1. Scott we have some battle chess fans in our audience can you tell us a bit about how you came to be involved with the creation of that classic game?
I was hired by Interplay Productions to do the animation work for the Commodore 64 version of the game. The pieces and the animation concepts had already been designed by Todd Camasta (for the IBM/PC version) but the C-64 had different technical requirements so someone had to re-do the animations. The concept for the game came from Brian Fargo, president of the company, who had been inspired by the “chess game” scene in Star Wars IV.
I also animated two other Battle-Chess games (as lead artist this time), Chinese Chess and Battle Chess 4000.
Over the following decade I worked on a number of games for Interplay, including ST 25th Anniversary (although my involvement in that game was fairly minimal — some assistance on some of the animations, and laying-in text for the opening credits animation. I also assisted on StarFleet Academy (video processing and clean-up) and StarFleet Command (as art director).
2. How did you get involved with the libertarian movement?
As with many libertarians, Ayn Rand was my “gateway drug” but my active involvement began when I came across a trio of libertarians at the University of Texas at Austin campus, who were running a literature table for the Young Libertarian Alliance (which I think was a project of Society for Individual Liberty). Before long I was supporting Libertarian Party candidates and eventually ran for office myself, once for Austin City Council and twice for state-legislature. In college I also became an editorial cartoonist for The Daily Texan (circulation roughly 55,000), and hoped to get a similar job on a “real” newspaper after graduation but that never happened.
Anyway, I consider myself a Rothbardian philosophically, although lately I prefer the labels “agorist” or “voluntaryist.”
3. Also how did you get involved with Big Head press?
My brother Frank and I created Big Head Press in 2002 so we could publish a graphic novel adaptation of The Probability Broach, which was L. Neil Smith’s first (and most popular) novel. I had shopped the project around to several comics publishers but found no takers. TPB: The Graphic Novel remains Big Head Press’ best-seller. After that book we continued producing more graphic novels with libertarian themes, although not always by libertarian authors. Mike Baron (The Architect) is a conservative, Steven Grant (Odysseus the Rebel) is a liberal, and Adi Tantimedh (La Muse) is one of the most eclectic social democrats I’ve ever met. We did produce three more graphic novels written by Neil Smith: _Roswell, Texas_, _Time Peeper_, and _Phoebus Krumm_.
More recently, looking at the way on-line audiences develop, we’ve shifted our emphasis from graphic novels to continuing comic-strip series. In a sense, we’re making the old new again by re-inventing the adventure serial, which has all but died out in print newspapers. And we’ve narrowed our focus a bit to science-fiction, for branding reasons. Our first was Escape From Terra, which we recently concluded after four years. We continue with my strip Quantum Vibe, which I started in January 2010.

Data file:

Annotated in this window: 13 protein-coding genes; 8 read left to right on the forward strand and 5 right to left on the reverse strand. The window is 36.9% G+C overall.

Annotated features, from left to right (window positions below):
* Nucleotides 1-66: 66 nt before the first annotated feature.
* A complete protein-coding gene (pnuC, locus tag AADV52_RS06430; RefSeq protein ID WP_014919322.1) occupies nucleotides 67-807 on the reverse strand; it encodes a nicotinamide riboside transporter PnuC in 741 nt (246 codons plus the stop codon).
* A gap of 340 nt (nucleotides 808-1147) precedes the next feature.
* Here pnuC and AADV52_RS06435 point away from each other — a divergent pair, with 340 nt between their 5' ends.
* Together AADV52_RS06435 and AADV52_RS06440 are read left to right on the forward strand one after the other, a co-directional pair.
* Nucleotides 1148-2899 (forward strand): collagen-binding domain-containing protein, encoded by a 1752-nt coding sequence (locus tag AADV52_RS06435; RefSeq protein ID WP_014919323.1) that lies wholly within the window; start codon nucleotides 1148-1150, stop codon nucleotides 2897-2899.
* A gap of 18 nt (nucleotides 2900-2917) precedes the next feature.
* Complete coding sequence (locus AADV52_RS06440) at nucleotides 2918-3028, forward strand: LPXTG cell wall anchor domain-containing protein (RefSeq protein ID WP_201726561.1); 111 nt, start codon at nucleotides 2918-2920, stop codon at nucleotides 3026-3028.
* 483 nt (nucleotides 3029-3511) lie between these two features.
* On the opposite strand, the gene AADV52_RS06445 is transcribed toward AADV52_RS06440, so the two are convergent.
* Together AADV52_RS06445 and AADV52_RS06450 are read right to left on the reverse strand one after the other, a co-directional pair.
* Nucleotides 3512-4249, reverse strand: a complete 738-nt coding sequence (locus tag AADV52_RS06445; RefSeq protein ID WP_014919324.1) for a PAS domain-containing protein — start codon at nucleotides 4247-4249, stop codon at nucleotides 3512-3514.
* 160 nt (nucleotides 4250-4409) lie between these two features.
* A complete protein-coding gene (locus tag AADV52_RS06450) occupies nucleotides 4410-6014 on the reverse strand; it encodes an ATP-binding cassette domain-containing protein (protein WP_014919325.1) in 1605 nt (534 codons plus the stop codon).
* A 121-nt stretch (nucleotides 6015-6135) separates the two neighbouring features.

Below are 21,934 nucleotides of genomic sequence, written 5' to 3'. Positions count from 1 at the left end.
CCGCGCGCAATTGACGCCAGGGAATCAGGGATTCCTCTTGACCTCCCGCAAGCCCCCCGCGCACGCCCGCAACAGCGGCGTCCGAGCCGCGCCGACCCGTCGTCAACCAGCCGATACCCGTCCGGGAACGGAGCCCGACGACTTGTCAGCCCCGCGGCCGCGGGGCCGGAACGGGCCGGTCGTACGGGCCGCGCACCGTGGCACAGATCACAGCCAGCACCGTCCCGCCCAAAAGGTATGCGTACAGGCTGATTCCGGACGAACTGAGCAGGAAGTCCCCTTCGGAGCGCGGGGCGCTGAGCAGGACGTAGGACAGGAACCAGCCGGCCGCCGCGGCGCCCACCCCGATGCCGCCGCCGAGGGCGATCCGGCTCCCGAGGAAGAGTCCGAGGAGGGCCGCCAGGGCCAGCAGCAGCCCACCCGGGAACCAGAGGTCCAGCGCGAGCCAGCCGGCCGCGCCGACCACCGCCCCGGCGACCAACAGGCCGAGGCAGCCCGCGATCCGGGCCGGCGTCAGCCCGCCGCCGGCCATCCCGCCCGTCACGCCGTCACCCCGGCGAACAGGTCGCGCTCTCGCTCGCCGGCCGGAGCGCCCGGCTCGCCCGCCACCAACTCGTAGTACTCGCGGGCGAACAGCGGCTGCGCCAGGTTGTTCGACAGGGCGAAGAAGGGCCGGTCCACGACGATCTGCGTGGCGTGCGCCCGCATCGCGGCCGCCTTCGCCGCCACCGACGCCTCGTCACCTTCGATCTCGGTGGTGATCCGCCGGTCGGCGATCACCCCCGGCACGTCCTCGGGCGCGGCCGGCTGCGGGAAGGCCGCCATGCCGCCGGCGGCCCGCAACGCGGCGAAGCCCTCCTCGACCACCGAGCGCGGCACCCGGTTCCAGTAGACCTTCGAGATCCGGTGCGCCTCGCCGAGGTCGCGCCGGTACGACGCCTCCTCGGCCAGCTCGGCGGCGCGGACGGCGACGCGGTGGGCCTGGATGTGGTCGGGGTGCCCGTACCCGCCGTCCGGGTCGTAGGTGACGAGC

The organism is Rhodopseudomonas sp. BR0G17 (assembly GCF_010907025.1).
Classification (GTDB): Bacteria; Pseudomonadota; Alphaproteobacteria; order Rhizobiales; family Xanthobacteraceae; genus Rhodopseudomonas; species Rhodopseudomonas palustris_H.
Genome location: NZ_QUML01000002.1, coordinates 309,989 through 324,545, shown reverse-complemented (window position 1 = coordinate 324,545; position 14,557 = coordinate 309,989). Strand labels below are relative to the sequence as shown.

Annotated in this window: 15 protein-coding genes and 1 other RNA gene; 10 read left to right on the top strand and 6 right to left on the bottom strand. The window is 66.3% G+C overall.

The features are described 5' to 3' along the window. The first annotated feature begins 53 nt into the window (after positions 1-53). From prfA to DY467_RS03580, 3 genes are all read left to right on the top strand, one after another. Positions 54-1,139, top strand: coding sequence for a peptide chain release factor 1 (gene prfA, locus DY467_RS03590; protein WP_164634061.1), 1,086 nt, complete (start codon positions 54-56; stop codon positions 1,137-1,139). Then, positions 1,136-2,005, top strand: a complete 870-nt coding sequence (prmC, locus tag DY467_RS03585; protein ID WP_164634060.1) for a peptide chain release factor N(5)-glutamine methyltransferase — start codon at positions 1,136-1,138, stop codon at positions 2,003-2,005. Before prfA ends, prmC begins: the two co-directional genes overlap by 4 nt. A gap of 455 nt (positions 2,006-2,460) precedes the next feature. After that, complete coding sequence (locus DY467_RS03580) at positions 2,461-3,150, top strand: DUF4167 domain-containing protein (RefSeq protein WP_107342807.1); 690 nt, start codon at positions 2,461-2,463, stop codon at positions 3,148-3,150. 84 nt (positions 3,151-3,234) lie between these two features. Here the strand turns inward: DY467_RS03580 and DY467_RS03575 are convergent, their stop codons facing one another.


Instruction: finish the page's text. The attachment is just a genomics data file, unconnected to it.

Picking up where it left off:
4. Who are you voting for this fall? A follow up would be do you think libertarian candidates hurt Republican chances and do you feel that removing Obama rises above party affiliation?
I gave up voting and electoral politics in general as a lost cause in 2000. Both the GOP and the Democrat Party are owned by the same (or similar) gangs of crooks, and third parties are hopelessly out-matched. It’s really true (at least above the level of small-town politics) that if voting could actually change things, it would be illegal.
In this election, I think the LP’s Gary Johnson is likely to take roughly the same number of votes from both Romney and Obama (as well as votes from people who wouldn’t vote at all without a third option), so I don’t think he’ll have any spoiler effect. I also don’t think a Romney administration will be significantly different from the Obama administration in substance, although there will be differences in style.
If Ron Paul had won the GOP nomination, I’d possibly think differently about all of this, but he didn’t, so I don’t.
5. We like to do things in fives on our site so this fifth question will be the last.
Tell us a little about how you think online entertainment especially libertarian, rational conservative, and objectivist entertainment can be used to counter tyranny and socialism?
The real battle for this civilization is in the realm of ideas, and on-line entertainment can play a key role. We transmit and reinforce our values and ideas largely through storytelling, or at least we have since Jesus and his parables, and Aesop and his fables. The Marxists and socialists understood this well, which is why they made sure to ensconce themselves in university departments of English and literature, and in publishing and in Hollywood. I don’t think they can be rooted out, but they can be superseded by the new, online media, which is still up for grabs.
So, this is the mission of Big Head Press: to promote libertarian themes and ideas via on-line comics.
Thanks you for the interview Scott. It seems that Big Head Press and The Freehold have some similar goals. I recommend that anyone who has any interest in libertarianism or simply likes stories about rugged individuals head on over to Big Head Press and check out their site.